“If you draw down your aquifer, the land above the aquifer kind of collapses,” said Timothy Dixon, a University of South Florida professor who helped produce the study. “If that happens to be on the coast, that can also increase your flood potential.”
In areas south of Virginia, groundwater levels appear to have been recovering this decade as well pumping has been reduced, slowing the subsidence problem. Virginia says it’s working on the problem.
“In most places, you wouldn’t notice it; it wouldn’t matter,” said Jack Eggleston, a U.S. Geological Survey scientists who has researched the effects of groundwater pumping on the region’s topography. “But in terms of practical effects and practical problems, it does matter when you’re right on the shoreline.”
The compounding problems of land subsidence and sea-level rise have been pronounced in states where legislatures led by conservative majorities have been reluctant to discuss sea-level rise and have been dismissive of the science behind climate change.
The Tar Heel State’s legislature drew criticism from climate scientists and others in 2012 over a new law that barred state officials from basing regulations on sea-level rise projections until mid-2016.
“There’s a strong level of denial about the existence of the problem,” said Pricey Harrison, a Democrat in the North Carolina assembly who opposed the bill. “You can’t talk about climate change, you can’t talk about sustainability if you want any legislation to move.”
To help win support for the bill from Democrats, it was amended to require the state to refine sea-level rise projections that were first published in 2010. After lawmakers approved the legislation, then-Gov. Bev Perdue, a Democrat, allowed it to become law without her signature.
The refined sea-level rise projections were finalized and published by an independent science panel last month, warning of heavy impacts on coastal communities.
The science panel report concluded that tides could rise by six to 11 inches over 30 years in northern parts of the state if greenhouse gas pollution rates continue, or an inch less than that if they’re substantially reined in. The estimate included projections for land subsidence and rising seas. In the state’s southeast, the panel projected a rise of four to nine inches.
Even without future warming, high tide flooding is already getting worse along the East and Gulf coasts, where subsidence and erosion are rife. The problems become most plainly clear during king tides.
“We can have up to four-foot tides,” said Christine Voss, a University of North Carolina, Chapel Hill ecologist involved with a project that’s documenting the effects of king tides. “People are noticing that these flooding events are occurring more frequently, and perhaps with greater depth of inundation.”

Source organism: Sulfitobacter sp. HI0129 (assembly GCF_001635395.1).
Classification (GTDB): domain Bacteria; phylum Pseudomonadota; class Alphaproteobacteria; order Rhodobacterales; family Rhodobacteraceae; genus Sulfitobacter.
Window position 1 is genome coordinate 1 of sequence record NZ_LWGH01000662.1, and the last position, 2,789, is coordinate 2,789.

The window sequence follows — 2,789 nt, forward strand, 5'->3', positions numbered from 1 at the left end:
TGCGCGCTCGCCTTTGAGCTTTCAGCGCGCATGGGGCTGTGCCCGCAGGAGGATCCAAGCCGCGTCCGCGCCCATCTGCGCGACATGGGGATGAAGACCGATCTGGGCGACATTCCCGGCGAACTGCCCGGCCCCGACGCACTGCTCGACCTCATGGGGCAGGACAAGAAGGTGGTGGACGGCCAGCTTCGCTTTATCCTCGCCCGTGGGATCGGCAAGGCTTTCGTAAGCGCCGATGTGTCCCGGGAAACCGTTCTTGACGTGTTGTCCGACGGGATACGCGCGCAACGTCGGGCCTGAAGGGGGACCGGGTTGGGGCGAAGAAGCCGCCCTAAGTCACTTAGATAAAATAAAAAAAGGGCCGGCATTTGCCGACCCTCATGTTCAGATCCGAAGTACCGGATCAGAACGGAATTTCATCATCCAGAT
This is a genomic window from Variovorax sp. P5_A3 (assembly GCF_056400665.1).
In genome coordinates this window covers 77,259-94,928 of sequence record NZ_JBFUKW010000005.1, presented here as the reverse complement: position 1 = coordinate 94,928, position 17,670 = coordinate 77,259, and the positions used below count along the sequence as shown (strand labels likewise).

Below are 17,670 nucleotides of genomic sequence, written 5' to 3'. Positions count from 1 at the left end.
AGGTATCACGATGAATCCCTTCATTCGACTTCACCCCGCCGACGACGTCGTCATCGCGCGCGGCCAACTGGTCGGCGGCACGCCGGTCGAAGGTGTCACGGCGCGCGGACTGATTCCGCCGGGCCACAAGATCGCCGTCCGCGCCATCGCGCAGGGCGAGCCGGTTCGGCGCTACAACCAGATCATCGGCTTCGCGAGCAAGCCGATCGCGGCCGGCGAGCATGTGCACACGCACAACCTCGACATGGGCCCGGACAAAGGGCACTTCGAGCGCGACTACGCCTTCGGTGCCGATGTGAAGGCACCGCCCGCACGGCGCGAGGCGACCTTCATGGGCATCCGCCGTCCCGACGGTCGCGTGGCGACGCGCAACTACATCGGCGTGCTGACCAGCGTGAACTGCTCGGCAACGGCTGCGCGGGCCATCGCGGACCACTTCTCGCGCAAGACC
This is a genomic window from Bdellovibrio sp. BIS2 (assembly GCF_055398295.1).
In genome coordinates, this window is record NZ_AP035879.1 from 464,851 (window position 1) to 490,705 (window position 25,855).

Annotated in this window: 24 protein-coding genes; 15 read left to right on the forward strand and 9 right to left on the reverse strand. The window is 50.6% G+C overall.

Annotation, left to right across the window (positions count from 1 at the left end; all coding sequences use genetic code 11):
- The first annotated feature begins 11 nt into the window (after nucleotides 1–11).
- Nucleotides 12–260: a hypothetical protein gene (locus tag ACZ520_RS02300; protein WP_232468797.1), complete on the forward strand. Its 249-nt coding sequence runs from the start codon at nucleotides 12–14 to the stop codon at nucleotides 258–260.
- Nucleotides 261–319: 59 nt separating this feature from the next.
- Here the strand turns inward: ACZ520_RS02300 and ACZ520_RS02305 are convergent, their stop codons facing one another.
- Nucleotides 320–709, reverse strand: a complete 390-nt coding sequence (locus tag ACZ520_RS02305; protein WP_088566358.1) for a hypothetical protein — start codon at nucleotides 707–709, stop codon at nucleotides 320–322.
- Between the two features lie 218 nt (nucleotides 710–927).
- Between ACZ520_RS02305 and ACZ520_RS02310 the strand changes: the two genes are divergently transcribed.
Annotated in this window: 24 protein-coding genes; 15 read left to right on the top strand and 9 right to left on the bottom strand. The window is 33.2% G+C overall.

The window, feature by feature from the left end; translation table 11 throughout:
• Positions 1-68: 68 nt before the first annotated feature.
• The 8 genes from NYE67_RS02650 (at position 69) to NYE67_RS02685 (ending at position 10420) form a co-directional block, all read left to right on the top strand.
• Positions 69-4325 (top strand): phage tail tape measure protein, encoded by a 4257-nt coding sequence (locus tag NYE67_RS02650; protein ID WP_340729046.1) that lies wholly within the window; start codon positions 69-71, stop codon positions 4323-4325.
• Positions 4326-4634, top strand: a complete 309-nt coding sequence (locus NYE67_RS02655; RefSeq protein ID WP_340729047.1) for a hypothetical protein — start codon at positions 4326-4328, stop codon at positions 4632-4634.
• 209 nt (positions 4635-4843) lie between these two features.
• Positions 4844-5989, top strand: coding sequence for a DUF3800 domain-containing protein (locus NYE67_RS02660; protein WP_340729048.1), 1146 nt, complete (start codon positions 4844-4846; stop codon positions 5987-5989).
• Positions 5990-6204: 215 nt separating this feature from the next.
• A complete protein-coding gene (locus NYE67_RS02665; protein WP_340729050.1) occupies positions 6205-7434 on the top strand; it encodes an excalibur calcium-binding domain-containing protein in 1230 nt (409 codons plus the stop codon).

Although the state is barred from basing any regulations on the new projections before the summer, the estimates are available for counties and local cities, which are not directly affected by the 2012 law.
During the decades ahead, those local planners will be grappling with the profound global crisis of sea-level rise — along with natural and human-caused factors that intensify its damages.
By late century, global sea-level rise could be so rapid as to make the local effects of subsidence seem trivial, particularly if current pollution levels continue, which recent research has shown could trigger runaway melting in Antarctica.
“Rates of local subsidence may be important now,” said Andrew Ashton, a Woods Hole Oceanographic Institution scientist who researches changes in coastal environments. “But they’d be swamped by sea-level rise for most projections by mid-century.”
The challenges that lie ahead threaten to swamp towns, farms, and wilderness areas, and to do so more quickly along the Eastern seaboard than in other regions.
For most of the coastline, adapting to the rapid changes ahead may require expensive projects — private and public works that construct or improve coastline defenses, such as seawalls, marshes, and oyster beds, or that relocate homes and infrastructure out of harm’s way.
For some communities, that will mean confronting problems that had nary been imagined. For others, it may involve finding news ways to cope with old threats.
“We’re very active and very conscious about our water and where it pumps to, where it drains to,” said Noble, of Hyde County. “It’s just a way of life here.”